“I’m in a ski-lift over a lush Swiss meadow with a view of the Pudong district accompanied by an oil tanker on the Huangpu river,” is the picture Thomas Frick paints. It’s a once-in-a-lifetime situation – at EXPO 2011, taken from the rooftop of the Swiss pavilion. It’s even higher on the world’s highest visitors platform (474m, 1,555ft) at the WFC, the “Shanghai World Financial Center”, also fondly named “bottle opener”. And finally there is dinner at one of the best restaurants in the city, the T8, managed by Swiss friend Walter Zahner, who is looking forward to the Buureschüblig sausages and Migros caramel yoghurt that Thomas has brought along.
800 kph (500 mph) holding pattern
Shortly after take-off from rainy Shanghai, Chinese air control orders the crew to fly a so-called orbit, a full circle, to ensure the proper distance to adjacent aircraft. A very rare procedure that consumes approximately another ton of fuel.
Escape routes for pressure loss
If the cabin pressure drops, the plane would have to descend to a level below 10,000 feet very quickly. Due to the high mountains between China and Kazakhstan, the route needs to be planned carefully. This “escape-route”, a corridor to descend to, is programmed into the navigational system as an alternative route. Thomas Frick explains the exact procedure with the help of Lido maps and visualized on Google Earth.
The Aral Sea – or what’s left of it
It’s a beautiful and at the same time sad view – the salty rings around the last puddles of the sea, once the fourth-largest inland sea in the world. PilotsEYE.tv gives a snapshot of one of humankind’s greatest environmental disasters. Dying waters – waving a heart-shaped goodbye.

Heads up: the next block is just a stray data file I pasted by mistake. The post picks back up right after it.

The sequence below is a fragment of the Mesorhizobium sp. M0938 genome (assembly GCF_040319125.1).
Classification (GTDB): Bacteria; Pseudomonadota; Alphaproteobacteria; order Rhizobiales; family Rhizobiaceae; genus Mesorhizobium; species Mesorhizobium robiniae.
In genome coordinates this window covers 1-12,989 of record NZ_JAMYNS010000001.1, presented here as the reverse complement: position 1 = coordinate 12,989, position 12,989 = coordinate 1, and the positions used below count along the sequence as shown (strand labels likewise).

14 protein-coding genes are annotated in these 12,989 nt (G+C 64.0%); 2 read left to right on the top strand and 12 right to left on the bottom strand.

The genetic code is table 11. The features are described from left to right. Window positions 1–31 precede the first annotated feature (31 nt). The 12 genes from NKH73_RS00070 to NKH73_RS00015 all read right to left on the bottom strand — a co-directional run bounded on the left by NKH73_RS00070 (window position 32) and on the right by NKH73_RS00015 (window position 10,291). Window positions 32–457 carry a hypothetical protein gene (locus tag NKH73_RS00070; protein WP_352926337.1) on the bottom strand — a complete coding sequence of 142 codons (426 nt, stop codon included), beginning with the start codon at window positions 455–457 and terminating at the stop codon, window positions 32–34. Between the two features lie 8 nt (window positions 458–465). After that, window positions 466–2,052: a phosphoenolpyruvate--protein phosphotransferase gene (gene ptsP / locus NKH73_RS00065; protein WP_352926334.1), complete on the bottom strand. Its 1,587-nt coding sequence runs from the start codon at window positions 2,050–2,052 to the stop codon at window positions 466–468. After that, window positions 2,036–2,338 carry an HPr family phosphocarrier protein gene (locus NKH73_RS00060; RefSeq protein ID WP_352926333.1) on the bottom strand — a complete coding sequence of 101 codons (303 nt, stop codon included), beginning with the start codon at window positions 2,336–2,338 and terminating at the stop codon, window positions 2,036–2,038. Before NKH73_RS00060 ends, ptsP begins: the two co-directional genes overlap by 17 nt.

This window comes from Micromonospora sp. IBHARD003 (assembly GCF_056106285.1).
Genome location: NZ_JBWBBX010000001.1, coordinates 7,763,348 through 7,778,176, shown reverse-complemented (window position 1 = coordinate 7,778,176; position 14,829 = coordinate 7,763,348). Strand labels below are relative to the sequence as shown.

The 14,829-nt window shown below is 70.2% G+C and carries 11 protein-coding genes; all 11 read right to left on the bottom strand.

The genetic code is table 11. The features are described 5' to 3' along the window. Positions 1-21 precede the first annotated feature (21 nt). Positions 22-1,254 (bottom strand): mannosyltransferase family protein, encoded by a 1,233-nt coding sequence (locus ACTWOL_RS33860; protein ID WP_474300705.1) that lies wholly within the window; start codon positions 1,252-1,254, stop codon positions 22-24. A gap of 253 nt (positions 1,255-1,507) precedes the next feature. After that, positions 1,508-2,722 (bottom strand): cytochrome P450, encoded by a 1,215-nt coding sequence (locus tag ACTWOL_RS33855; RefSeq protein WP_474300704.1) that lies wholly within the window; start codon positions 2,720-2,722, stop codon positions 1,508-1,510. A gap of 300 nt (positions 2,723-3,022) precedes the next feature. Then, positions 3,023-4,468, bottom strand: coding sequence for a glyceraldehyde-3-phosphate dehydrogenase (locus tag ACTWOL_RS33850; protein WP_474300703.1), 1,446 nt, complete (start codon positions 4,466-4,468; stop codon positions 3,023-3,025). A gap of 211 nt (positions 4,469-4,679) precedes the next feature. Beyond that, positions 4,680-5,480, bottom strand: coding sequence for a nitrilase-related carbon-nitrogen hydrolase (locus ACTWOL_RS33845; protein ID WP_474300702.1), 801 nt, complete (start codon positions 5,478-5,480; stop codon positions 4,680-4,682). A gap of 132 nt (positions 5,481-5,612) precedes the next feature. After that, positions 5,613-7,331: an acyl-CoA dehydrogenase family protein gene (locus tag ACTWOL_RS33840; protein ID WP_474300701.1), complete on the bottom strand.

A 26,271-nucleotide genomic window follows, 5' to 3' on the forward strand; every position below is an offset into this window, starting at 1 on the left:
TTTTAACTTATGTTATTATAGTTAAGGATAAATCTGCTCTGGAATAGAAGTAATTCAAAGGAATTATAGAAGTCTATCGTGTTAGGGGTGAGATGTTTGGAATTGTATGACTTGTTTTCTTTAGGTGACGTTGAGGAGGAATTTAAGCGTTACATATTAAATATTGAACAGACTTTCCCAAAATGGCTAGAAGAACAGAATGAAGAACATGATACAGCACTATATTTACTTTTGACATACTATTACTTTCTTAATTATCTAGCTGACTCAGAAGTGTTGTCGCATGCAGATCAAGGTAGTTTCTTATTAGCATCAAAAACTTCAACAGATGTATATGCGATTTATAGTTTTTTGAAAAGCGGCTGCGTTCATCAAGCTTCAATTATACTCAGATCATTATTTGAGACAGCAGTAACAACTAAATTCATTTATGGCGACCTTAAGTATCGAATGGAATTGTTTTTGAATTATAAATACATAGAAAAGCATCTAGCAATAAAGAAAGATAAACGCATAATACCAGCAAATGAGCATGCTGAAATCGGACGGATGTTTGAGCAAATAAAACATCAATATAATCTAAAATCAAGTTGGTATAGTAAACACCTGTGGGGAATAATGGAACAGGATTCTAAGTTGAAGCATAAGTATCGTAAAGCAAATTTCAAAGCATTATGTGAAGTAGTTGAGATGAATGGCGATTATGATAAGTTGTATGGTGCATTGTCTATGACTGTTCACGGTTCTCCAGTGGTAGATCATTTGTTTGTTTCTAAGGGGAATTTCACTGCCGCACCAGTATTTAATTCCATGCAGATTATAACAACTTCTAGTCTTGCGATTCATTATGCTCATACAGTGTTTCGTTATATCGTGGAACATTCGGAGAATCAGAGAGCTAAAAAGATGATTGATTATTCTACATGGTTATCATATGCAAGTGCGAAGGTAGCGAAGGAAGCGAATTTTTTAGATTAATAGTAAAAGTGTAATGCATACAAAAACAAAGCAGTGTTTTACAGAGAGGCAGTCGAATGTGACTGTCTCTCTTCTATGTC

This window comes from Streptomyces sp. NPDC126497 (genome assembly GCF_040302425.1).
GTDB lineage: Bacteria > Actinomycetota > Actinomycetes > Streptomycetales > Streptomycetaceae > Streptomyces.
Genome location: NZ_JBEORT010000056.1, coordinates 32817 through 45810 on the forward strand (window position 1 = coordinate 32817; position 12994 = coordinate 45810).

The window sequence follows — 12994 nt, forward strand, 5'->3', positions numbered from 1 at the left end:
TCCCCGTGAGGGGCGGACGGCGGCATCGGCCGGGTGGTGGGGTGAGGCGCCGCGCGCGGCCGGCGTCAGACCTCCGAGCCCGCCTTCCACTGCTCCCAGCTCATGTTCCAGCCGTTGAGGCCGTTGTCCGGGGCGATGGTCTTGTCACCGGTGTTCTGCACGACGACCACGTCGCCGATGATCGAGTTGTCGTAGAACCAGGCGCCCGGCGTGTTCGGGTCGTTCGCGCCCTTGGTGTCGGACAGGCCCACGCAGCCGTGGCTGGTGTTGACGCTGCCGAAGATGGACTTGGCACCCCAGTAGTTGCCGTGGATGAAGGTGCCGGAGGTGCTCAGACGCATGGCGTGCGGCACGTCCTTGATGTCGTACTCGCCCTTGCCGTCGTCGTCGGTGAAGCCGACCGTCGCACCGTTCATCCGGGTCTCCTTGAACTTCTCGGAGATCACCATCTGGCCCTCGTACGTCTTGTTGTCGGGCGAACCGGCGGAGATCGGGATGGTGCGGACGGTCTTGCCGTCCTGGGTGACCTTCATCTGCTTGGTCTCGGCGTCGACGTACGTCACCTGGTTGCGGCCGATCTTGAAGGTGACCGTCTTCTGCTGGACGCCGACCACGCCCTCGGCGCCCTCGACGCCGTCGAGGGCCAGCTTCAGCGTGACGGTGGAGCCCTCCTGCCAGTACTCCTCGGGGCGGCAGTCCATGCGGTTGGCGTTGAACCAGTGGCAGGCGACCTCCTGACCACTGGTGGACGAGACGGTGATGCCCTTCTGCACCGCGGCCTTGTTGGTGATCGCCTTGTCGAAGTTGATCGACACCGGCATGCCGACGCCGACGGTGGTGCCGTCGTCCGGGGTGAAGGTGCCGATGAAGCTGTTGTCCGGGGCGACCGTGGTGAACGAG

Adrenalin on the final approach
Only a couple minutes left for the Airbus A340 with the call sign HB-JMA now as it approaches the airport when the TCAS, the “Traffic Alert and Collision Avoidance System”, alerts the crew to another aircraft taking off. This aircraft has come so close the pilots are distracted from their approach procedures. Even with an advance warning the “traffic-traffic” alert guarantees a shot of adrenalin.
Detailed documents for re-experiencing flights
From airway to zero-fuel weight, from loadsheet to flight plan, from weather map to the handwritten notes of the pilots: For the first time, you can download the entire written documents of the flight for free: http://pilotsEYE.tv/downloads Not only simulator captains will appreciate the PEFB (PilotsEYE Flight Briefing), which makes the adventure of flying a bit more authentic.
This movie features German and English language.
Subtitles available: English, German, French.
DVD: ISBN 9783940358035 EAN 4260139480036 ASIN B005V28XA6
Blu-ray: ISBN 9783940358134 EAN 4260139480135 ASIN B005V28X9C
Flight data & Crew
- Flight no.: LX 188/189
- Aircraft: Airbus A340-313
- Run time: 120 min
DE, EN, FR
- Full orbit (holding pattern) at cruise level
- Swiss precision with cockpit egg timer
- Monitored approach in Shanghai
- Flirting and flying at flight level 230
- Join the crew at the EXPO 2011
- Rapid decompression escape routes
- The Aral Sea – or what’s left of it
- Bonus: Observe the full ‘Abnormal Procedure’